I have "Googled" LSASS, isass, system error, etc. 'til my eyes are crossed.  I'm working my way through building an "Ultimate Boot CD for Windows" (UBCD4Win) to see what happens and have thought about trying out Linux also.  Final solution may be to do a clean install of Windows XP and reload the drivers and programs.

 

At this point I'm open to suggestions (i.e., a not so hidden plea for help!)  As I said, I can read / write to the hard drive via the desktop computer and I don't mind poking around. 

 

Thanks.

 

- Paul in norther Virginia

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8 Replies
tgsmith
5 Tungsten

Re: The Dreaded "lsass.exe system error" - One More Time

Plg3,
 
Ok.  You said you could hook up your hard drive to another system and get into it.  You also mentionned you had created a UBCD for Windows CD.  Either way, you apparently can get into your crashed hard drive and manipulate files.
 
For the formal Microsoft solution go here:  http://support.microsoft.com/kb/307545/
 
Now, here's the informal version:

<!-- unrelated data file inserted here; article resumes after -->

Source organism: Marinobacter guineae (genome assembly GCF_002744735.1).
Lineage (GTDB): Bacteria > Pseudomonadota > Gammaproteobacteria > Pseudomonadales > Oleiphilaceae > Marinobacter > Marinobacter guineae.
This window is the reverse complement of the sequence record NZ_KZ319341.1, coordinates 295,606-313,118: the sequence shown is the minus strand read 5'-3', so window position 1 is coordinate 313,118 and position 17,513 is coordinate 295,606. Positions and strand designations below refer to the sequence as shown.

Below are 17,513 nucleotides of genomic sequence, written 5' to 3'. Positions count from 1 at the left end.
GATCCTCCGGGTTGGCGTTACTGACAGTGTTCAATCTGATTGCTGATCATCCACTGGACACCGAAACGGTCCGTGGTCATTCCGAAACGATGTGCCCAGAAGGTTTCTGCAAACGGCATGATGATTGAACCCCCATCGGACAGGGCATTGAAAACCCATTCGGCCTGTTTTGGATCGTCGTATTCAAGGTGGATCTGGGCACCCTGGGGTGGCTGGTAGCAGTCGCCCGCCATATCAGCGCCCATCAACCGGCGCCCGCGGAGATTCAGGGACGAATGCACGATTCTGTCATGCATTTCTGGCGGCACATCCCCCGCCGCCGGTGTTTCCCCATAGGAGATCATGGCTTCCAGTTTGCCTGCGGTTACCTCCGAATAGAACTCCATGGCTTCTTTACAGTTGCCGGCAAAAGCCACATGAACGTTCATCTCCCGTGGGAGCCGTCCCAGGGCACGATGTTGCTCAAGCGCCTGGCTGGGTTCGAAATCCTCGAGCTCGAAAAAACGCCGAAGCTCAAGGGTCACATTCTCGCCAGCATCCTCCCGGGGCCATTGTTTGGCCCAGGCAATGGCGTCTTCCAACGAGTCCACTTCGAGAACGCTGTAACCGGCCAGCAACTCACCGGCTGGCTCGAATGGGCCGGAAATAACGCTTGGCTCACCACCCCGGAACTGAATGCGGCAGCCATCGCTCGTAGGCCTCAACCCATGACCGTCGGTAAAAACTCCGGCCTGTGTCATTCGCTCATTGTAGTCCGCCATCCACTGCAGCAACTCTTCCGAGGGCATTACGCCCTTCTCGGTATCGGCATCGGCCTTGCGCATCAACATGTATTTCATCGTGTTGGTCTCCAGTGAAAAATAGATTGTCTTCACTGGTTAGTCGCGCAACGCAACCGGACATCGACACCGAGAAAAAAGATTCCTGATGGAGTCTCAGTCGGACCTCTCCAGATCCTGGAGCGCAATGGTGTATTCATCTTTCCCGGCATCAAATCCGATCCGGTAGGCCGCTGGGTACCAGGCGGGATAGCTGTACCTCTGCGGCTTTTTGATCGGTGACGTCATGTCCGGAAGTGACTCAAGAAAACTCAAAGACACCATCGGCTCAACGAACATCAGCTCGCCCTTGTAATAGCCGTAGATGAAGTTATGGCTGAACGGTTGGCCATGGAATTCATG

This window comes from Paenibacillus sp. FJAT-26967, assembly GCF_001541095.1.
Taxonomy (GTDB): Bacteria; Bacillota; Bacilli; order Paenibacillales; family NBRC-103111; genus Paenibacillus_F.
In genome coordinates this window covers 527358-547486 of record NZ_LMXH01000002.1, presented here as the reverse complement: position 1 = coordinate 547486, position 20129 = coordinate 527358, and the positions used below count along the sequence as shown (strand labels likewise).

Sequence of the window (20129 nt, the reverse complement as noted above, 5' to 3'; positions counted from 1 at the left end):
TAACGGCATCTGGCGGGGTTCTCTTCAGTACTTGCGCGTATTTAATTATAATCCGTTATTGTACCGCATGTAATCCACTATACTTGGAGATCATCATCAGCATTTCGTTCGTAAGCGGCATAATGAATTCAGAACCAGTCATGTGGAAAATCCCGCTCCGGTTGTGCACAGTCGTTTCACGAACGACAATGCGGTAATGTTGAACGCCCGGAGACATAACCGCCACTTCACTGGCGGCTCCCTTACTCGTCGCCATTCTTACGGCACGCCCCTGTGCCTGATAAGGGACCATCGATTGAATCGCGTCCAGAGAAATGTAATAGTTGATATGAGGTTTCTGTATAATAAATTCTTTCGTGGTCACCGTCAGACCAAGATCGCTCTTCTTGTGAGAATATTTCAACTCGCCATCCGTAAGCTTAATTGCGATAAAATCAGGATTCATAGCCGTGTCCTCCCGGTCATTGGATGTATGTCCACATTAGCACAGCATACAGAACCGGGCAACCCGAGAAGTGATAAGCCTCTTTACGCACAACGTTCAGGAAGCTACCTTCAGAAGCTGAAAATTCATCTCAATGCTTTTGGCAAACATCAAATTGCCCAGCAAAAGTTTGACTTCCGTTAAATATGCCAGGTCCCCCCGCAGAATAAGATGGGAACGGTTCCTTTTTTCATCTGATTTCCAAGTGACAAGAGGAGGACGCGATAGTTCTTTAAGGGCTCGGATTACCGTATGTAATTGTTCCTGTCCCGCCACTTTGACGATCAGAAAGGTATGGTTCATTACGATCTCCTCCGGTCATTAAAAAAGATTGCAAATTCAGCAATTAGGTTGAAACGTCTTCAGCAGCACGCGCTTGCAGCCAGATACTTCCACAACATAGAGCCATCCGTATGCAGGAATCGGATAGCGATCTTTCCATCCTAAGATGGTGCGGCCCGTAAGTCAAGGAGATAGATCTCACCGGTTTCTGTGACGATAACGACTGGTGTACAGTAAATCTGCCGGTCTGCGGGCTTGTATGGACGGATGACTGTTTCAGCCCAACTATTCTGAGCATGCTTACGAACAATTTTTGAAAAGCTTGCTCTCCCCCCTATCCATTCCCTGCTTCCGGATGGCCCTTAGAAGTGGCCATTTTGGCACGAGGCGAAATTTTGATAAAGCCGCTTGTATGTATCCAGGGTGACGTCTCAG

Connect your non-bootable hard drive to the other computer. 
 
Open Windows Explorer.  Click on Tools|Folder Options|View.  Check the box beside "Show hidden files and folders".  Apply your change.
 
Navigate to the d:\System Volume Information folder ( d: represents the crashed drive letter).
You will see a folder named something like _restore{.........}  the dots represent an alpha-numeric sequence.

In this folder you will see folders named RP0....RPnn.  Find the one with the highest number. 
These are your System Restore points.  In the highest numbered folder you will see a folder named snapshot.  In this folder are registry hive files which you need to recover your system:

_registry_user_.default
_registry_machine_security
_registry_machine_software
_registry_machine_system
_registry_machine_sam

Create a subdirectory; i.e, d:\Windows\TMP. Copy these files to the TMP subdirectory.  Rename them:

default
security
software
system
sam

Note:  Be sure to lose the period (.) in the file named _registry_user_.default
Delete the files in the d:\windows\system32\config subdirectory with the same names.
Copy the d:\windows\tmp files to the d:\windows\system32\config. subdirectory.